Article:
Engaging and empowering youth

Youth have their say on the here and now, and tomorrow From its beginnings, the Trust has recognized…

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Youth have their say on the here and now, and tomorrow

From its beginnings, the Trust has recognized that youth are essential to the future of the Basin and are eager to make their voices heard. They also have specific challenges, from education and employment to transportation and discrimination.

The Trust started its first program for youth in 1999 and has been evolving its relationships and supports for youth ever since. This has included Basin-wide forums, a youth-run magazine (Scratch), grants for youth-led projects, funds that communities and the youth themselves could use according to their priorities, and oversight of a network that helps communities increase activities and opportunities for youth.

From early in this millennium until 2016, the Trust also formally took advice from youth. Dozens of youth aged 15 to 29 lent their voices and perspectives through its Youth Advisory Committee (YAC), plus reviewed youth grant applications, developed leadership and other skills, and met a range of Basin youth.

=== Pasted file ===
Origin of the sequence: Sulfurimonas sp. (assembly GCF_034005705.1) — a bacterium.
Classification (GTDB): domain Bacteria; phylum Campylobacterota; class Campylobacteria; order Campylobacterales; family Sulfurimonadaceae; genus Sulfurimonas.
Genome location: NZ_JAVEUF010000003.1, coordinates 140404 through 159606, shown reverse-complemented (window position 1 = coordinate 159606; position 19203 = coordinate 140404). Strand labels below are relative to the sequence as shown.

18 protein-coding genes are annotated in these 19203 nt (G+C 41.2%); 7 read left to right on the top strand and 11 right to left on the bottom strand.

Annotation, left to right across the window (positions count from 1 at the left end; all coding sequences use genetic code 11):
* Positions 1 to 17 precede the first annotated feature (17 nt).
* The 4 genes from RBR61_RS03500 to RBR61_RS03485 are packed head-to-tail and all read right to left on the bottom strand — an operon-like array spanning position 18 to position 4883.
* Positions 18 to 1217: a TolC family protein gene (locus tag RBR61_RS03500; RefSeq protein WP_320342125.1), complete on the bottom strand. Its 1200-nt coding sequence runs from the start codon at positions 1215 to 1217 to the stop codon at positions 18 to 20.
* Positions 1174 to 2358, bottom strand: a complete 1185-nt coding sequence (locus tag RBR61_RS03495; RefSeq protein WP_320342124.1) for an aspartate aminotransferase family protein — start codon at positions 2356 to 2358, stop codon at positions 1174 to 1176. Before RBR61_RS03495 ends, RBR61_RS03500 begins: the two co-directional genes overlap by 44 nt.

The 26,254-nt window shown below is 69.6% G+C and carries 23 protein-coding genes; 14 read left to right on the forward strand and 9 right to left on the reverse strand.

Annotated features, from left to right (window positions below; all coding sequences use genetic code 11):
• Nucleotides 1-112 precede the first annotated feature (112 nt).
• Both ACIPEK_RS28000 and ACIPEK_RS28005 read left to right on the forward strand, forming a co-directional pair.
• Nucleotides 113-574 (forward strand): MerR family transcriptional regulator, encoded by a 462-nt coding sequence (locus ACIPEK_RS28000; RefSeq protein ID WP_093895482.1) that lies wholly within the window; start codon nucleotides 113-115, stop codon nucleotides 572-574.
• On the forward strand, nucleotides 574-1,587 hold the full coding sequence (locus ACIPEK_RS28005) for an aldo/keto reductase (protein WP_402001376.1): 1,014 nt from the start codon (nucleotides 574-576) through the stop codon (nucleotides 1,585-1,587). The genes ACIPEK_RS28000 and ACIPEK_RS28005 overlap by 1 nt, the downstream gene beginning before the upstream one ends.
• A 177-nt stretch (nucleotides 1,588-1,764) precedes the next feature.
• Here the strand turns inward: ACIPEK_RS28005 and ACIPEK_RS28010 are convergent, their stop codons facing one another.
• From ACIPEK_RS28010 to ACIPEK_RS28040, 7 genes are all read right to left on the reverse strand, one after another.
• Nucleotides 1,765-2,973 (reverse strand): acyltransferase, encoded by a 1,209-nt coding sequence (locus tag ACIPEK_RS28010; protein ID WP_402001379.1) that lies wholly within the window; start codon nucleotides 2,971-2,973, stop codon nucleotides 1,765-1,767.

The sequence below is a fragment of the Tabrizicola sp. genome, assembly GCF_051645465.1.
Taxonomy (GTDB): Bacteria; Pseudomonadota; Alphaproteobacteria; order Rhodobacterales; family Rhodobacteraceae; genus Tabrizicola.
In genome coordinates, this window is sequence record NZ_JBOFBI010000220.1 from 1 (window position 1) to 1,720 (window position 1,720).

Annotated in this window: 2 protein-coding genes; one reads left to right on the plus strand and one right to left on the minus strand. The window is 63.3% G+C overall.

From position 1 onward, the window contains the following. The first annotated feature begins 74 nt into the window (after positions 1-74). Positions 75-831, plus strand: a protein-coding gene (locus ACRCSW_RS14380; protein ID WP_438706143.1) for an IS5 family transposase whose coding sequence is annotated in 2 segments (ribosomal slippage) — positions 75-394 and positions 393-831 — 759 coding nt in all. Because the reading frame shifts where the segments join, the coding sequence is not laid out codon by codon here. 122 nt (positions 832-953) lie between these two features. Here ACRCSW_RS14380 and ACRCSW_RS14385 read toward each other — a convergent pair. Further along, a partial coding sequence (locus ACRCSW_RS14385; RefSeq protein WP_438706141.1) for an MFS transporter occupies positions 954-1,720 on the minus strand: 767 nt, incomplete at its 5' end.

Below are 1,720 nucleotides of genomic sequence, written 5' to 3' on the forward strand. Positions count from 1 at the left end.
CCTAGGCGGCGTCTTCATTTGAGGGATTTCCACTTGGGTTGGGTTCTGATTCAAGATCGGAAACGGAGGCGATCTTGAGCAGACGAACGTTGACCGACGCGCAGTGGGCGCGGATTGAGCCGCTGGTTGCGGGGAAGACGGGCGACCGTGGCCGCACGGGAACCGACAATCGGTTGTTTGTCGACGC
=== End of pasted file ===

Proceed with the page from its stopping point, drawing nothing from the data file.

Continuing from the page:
Here’s what a few of these “YACers” gained from the experience and where they are now:

“It was phenomenal being a part of the Scratch magazine editorial process. I was empowered that my thoughts and ideas mattered.” – Andra Louie, a YACer from Invermere in 2001 and 2002, now lives in Kimberley, works for a literacy organization and is a student at the University of Victoria.

“YAC showed me the value of giving my time and energy for a greater purpose. Youth leadership opportunities are priceless.” – Danika Bellevance, a YACer from Cranbrook from 2012 to 2014, now works in Cranbrook for the Trust.

“Participating in YAC was an empowering experience that grew my confidence; this has been especially important in everything I’ve taken on since. I really believe in the power of youth sharing their voices, opinions and perspectives.” – Emma Borhi, a YACer from Nelson from 2014 to 2016, is now a student at the University of British Columbia.

“The most valuable part of being a YAC member was meeting and collaborating with incredible people. Also, I gained confidence to challenge my comfort zone.” – Melissa Koftinoff, a YACer from Nakusp from 2005 to 2010, now works at Nakusp’s museum and library.

“YAC helped me learn really strong networking skills and pushed me out of my comfort zone socially. It helped me gain confidence to go out in the world, to meet people and pitch myself.” – Taryn Walker, a YACer from Revelstoke from 2011 to 2014, now lives in Edmonton and works as an artist and in communications.

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